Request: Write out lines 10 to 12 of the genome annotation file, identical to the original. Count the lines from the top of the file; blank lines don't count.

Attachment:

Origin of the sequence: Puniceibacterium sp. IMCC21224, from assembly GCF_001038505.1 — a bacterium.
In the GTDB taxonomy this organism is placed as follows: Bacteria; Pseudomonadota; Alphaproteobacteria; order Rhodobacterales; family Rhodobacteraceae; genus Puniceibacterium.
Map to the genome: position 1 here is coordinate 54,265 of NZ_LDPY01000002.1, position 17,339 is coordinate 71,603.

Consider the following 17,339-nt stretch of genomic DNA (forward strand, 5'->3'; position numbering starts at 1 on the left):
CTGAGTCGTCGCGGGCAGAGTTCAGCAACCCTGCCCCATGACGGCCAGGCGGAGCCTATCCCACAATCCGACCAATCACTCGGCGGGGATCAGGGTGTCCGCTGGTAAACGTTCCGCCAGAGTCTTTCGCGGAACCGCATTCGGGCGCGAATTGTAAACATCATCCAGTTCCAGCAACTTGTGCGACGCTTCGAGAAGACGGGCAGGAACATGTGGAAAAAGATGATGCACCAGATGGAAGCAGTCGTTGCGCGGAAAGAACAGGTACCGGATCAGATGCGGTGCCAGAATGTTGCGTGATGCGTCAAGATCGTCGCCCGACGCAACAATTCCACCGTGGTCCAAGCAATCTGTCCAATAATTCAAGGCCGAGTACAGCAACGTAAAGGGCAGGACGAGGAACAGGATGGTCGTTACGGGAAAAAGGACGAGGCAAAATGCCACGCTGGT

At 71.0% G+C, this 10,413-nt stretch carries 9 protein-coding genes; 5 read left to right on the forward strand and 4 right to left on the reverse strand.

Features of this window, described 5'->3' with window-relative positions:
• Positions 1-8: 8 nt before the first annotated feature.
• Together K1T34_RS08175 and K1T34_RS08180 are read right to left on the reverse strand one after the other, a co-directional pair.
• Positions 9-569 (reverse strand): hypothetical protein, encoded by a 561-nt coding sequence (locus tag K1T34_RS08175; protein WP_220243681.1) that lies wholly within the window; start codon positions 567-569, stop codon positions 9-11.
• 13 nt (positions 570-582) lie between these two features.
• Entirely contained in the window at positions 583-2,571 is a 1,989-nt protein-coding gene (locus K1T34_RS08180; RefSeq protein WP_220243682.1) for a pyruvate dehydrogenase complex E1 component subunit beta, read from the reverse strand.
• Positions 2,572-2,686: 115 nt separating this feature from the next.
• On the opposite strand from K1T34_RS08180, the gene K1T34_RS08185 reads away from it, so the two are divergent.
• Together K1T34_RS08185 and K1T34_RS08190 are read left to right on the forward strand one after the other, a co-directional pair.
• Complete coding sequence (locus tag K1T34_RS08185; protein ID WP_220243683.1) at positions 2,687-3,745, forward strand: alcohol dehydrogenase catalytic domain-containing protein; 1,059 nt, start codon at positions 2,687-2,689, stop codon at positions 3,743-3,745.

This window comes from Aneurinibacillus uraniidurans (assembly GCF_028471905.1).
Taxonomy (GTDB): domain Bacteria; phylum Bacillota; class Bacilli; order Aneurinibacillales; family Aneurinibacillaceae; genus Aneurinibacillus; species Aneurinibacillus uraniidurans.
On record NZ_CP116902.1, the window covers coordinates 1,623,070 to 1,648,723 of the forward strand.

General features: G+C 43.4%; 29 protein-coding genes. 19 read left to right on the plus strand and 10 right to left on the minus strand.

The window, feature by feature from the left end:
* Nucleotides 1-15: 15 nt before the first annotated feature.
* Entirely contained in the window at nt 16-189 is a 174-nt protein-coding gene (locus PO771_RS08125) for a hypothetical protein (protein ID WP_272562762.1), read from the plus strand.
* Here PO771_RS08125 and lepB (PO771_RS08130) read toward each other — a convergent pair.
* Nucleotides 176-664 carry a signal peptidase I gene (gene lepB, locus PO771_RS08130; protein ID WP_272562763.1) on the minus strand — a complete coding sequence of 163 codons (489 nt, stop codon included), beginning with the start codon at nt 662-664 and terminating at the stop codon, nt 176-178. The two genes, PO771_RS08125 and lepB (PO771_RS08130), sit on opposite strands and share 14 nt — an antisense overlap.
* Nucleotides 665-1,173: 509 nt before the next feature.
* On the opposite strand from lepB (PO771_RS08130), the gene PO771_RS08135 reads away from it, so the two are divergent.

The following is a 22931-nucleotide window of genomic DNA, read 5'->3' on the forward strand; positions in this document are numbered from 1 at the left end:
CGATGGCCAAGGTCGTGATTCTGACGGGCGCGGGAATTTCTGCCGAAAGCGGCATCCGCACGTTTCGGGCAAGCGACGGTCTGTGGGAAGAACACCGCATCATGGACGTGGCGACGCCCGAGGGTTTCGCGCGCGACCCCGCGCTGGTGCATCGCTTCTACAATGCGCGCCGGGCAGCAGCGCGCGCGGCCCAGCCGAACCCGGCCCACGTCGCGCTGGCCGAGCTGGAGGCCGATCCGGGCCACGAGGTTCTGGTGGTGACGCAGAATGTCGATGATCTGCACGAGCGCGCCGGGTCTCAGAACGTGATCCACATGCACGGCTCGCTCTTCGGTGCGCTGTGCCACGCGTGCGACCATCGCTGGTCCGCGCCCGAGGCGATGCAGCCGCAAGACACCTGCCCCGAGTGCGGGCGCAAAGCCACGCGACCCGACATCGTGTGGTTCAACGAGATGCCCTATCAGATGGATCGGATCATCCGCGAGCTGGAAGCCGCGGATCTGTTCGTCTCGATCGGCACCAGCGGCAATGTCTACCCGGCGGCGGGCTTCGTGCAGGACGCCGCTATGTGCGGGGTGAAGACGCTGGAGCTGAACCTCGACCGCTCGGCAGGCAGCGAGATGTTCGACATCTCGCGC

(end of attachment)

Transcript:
• Positions 9-569 (reverse strand): hypothetical protein, encoded by a 561-nt coding sequence (locus tag K1T34_RS08175; protein WP_220243681.1) that lies wholly within the window; start codon positions 567-569, stop codon positions 9-11.
• 13 nt (positions 570-582) lie between these two features.
• Entirely contained in the window at positions 583-2,571 is a 1,989-nt protein-coding gene (locus K1T34_RS08180; RefSeq protein WP_220243682.1) for a pyruvate dehydrogenase complex E1 component subunit beta, read from the reverse strand.